For she said within herself, If I may but touch his garment, I shall be whole.
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EXPOSITORY (ENGLISH BIBLE)She said within herself.—The words indicate a faith real but not strong. She believed, as the leper did, in the power to heal, but did not trust the love, and shrank from the thought lest the Healer should shrink from her. And she thought not of a will that seeks to bless and save, but of a physical effluence passing from the body to the garments, and from the garments to the hand that touched them. Yet weak as the faith was, it was accepted, and outward things were endowed with a “virtue” which was not their own. So afterwards, where a like belief prevailed, the “handkerchiefs and aprons” that were brought from St. Paul’s flesh became means of healing (Acts 19:12).Leviticus 15:25, and the woman was therefore unwilling to make personal application to Jesus, or even to touch his person. The disease was regarded as incurable. She had expended all her property, and grew worse, Mark 5:26.
Touched the hem of his garment - This garment was probably the square garment which was thrown over the shoulders. See notes at Matthew 5:40. This was surrounded by a border or "fringe;" and this "fringe," or the loose threads hanging down, is what is meant by the "hem." The Jews were commanded to wear this, in order to distinguish them from other nations. See Numbers 15:38-39; Deuteronomy 22:12.
For the exposition, see on Mr 5:21-43.Mark 5:26,27, that she had suffered many things of many physicians, and had spent all that she had, and was nothing bettered, but rather grew worse; when she had heard of Jesus, she came in the press behind, and touched his garment, &c. Luke saith, the border of his garment. In the crowd there cometh a woman that had a bloody flux twelve years. Inveterate diseases are hard to be cured. Nor had means been neglected, she had tried many physicians, and had spent all her estate upon them. She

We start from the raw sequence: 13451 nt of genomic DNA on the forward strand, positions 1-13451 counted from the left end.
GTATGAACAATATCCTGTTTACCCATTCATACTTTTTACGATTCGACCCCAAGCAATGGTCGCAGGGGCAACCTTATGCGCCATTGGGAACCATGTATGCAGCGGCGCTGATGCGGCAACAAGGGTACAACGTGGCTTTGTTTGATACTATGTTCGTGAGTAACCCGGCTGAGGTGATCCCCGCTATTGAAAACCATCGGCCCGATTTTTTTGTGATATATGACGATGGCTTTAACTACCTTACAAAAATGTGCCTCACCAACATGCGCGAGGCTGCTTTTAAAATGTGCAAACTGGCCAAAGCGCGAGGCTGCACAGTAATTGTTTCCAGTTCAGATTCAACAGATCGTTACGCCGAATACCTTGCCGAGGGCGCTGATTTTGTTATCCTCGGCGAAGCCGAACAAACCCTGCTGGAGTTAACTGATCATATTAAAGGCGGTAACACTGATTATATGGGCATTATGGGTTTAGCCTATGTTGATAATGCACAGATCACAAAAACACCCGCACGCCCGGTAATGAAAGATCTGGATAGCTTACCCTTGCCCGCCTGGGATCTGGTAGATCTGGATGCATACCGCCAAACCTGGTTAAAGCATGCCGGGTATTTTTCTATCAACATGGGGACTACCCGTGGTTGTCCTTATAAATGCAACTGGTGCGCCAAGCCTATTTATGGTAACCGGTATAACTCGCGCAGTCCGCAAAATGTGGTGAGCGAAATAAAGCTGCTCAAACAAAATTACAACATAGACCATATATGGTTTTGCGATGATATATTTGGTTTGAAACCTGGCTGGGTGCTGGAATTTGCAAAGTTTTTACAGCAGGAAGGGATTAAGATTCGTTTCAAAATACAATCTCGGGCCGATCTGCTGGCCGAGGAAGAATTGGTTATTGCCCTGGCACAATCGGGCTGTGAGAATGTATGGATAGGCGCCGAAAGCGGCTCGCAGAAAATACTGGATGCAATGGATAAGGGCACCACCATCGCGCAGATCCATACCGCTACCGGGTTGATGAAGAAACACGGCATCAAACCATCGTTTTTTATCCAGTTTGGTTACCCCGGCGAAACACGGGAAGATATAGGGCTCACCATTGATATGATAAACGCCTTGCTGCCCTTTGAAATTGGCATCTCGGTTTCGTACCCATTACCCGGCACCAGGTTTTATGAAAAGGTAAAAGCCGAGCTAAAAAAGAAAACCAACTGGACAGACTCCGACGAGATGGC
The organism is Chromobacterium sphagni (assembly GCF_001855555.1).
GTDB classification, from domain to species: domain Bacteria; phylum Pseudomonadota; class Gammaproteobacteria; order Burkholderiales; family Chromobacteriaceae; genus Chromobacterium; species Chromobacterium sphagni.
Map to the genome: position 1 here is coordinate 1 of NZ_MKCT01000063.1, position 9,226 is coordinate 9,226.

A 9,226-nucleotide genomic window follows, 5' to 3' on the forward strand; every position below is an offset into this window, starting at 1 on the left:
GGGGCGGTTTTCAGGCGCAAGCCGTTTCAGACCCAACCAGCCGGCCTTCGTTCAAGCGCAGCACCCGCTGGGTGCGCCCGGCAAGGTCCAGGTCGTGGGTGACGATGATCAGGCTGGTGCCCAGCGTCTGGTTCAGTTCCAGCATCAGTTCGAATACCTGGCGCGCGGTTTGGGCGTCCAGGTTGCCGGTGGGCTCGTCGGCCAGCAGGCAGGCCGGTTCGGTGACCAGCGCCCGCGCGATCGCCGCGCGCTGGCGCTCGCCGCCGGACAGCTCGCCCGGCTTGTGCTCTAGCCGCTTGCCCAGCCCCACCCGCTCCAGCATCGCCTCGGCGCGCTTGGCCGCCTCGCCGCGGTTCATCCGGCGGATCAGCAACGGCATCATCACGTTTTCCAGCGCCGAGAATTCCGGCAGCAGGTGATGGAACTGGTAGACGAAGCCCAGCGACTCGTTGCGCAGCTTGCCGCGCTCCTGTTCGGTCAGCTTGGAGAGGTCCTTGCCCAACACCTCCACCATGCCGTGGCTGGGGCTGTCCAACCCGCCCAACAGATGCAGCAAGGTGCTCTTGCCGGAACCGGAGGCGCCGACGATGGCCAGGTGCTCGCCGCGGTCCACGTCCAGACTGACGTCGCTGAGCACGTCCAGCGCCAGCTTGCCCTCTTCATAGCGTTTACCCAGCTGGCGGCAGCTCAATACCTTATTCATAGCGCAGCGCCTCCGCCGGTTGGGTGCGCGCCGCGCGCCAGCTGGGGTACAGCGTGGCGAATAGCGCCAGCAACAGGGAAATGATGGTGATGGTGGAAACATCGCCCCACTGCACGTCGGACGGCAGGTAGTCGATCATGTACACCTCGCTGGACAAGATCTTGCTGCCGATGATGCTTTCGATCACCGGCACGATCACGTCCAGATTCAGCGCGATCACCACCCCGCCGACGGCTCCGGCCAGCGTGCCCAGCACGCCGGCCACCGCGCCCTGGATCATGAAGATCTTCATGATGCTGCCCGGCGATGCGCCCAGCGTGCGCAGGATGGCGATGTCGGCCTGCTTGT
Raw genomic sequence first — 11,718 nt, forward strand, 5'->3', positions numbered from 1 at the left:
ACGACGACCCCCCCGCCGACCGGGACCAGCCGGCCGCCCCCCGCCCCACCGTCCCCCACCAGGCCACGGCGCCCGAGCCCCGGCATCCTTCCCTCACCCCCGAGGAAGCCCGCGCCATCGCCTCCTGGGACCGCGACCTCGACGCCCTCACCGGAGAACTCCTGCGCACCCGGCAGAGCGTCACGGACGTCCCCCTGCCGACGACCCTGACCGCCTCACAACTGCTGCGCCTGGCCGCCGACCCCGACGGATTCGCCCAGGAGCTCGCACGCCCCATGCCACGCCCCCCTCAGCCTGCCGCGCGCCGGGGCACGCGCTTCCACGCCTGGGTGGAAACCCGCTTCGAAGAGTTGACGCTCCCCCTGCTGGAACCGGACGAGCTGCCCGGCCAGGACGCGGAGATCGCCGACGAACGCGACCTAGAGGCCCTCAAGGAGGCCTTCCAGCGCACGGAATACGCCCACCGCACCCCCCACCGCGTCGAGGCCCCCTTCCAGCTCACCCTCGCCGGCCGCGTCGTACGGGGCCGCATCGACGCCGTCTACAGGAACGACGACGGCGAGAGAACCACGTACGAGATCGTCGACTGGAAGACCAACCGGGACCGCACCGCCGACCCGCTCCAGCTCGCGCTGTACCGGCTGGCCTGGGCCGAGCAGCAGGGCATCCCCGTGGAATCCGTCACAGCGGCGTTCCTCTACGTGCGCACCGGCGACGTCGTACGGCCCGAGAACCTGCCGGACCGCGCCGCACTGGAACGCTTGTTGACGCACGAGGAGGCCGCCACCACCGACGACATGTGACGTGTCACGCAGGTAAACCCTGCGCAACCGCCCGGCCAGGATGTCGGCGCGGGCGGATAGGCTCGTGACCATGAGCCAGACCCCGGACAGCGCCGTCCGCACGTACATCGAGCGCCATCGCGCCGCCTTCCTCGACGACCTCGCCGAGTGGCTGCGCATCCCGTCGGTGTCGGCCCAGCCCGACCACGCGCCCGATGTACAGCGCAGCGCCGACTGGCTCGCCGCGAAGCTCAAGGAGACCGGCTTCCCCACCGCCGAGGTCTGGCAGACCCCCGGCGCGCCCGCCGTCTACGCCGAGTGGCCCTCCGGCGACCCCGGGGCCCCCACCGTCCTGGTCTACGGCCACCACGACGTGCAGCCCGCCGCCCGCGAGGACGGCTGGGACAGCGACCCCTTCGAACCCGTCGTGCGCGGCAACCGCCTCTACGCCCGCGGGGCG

came behind him, out of modesty, and perhaps shame, desiring not to be taken notice of. That which induced her to come, was the fame she had heard of Jesus, and a persuasion wrought in her heart, (doubtless by the Spirit of God), that if she could but come to touch the hem or border of his garment she should be cured. In this she judged rightly, that Christ was all virtue, and that his virtue was not restrained to his laying his hand upon her. She believed that the oil poured on his head was like that poured on the head of Aaron, which ran down to the skirts of his garment. But if she thought that she could thus steal a cure, and that Christ’s cures flowed not from his grace and good will, but a kind of necessity, herein she wonderfully erred, and Christ afterward let her know it, though he pardoned her mistake. Luke 6:19
if I may but touch his garment. The Arabic version reads it, "the hem of his garment", as before; but is not supported by any copy, nor by any other version: her faith was, that if she might be allowed, or if she could by any means come at him, to touch any part of his garment, she should have a cure:
I shall be whole, or "I shall be saved"; that is, from her disease, from which she could have no deliverance, by the advice and prescriptions of all her former physicians, and by all the means she had made use of.For she said within herself, If I may but touch his garment, I shall be whole.
EXEGETICAL (ORIGINAL LANGUAGES)21. she said] The imperfect tense of the original; denotes intensity of feeling, “she kept saying over and over to herself.”Matthew 9:21. Τοῦ ἱματίου Αὐτοῦ, His garment) The woman, from the sense of her own impurity, acknowledged the absolute purity of Jesus.—σωθήσομαι, I shall be made whole) The expression in Matthew 9:22—σεσωκέ σε, hath made thee whole—sweetly replies to this thought.
 It is to a wonderful degree profitable to do simply, and without round-about methods, whatever the spirit of faith and love teaches; eh. Matthew 26:7.—V. g.Verse 21. - For she said within herself, If I may; do (Revised Version). There is no thought of permission (ἐὰν μόνον ἅψωμαι). But touch his garment, I shall be whole; saved (Revised Version margin). The threefold σώζειν is suggestive. Observe that she is "saved" in spite of her superstition; God "pitieth the blind that would gladly see" (Hooker, 'Serm.,' 2. § 38).
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